Presidents' Secret Wars: CIA and Pentagon Covert Operations Since World War II

John Prados, Author William Morrow & Company $22.95 (0p) ISBN 978-0-688-05384-0
According to the author, covert operations conducted by the U.S. since 1947 have contributed little to American national security. The record reveals failures to be far more numerous than successes, and the latter (Operation Ajax in Iran and Operation Success in Guatemala are cited here) had only short-term effects. Prados concentrates on presidential direction of paramilitary action, i.e., the use of armed forces supported by the U.S. to affect events in other nations. Readers will be startled to learn how active a role Truman and Eisenhower played in defining policies and ""erecting mechanisms'' for conducting covert operations. After analyzing the working relationship between President Reagan and CIA director William Casey, with particular reference to Nicaragua, Prados argues that presidents have too much freedom of action in covert operations and that at the same time congressional oversight committees have very limited impact. He calls for bipartisan attention, ``preferably before the next paramilitary debacle''which, he warns, is otherwise ``but a matter of time.'' Prados is author of The Soviet Estimate: U.S. Intelligence and Russian Military Strength. (November 24)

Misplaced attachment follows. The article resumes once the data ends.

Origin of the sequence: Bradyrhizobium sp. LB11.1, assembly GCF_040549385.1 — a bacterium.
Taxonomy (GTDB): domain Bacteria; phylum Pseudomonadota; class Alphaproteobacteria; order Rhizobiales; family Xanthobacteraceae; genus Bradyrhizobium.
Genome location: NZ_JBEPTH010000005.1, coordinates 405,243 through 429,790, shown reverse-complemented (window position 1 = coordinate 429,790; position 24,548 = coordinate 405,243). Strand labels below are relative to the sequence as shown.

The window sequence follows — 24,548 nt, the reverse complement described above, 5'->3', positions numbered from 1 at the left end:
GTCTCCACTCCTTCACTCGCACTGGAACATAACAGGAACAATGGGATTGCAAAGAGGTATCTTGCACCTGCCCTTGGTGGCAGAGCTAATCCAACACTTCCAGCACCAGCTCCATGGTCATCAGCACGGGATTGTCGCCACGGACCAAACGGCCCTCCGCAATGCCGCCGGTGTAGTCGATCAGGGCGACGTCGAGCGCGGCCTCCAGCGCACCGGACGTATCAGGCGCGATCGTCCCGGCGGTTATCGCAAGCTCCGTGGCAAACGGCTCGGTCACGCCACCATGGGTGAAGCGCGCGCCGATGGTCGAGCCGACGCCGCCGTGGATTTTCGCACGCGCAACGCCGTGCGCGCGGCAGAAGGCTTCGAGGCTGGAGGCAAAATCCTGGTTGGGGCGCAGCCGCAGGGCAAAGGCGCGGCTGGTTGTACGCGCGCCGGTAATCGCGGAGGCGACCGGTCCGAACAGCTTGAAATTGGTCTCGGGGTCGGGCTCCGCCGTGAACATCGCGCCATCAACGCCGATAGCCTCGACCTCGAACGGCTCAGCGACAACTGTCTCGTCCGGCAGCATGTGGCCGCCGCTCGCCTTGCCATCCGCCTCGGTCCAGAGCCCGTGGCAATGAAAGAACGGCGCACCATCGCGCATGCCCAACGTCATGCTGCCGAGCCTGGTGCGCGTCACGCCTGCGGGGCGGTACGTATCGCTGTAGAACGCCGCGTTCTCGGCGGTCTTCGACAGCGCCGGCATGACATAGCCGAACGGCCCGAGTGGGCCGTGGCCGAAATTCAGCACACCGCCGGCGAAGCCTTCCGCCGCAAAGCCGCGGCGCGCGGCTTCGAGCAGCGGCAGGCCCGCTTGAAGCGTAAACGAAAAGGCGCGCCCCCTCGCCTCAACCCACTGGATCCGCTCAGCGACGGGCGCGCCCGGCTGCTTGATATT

Reviewed on: 10/28/1986
Release date: 11/01/1986
Genre: Nonfiction
Paperback - 560 pages - 978-0-688-07759-4
Paperback - 576 pages - 978-1-56663-108-2
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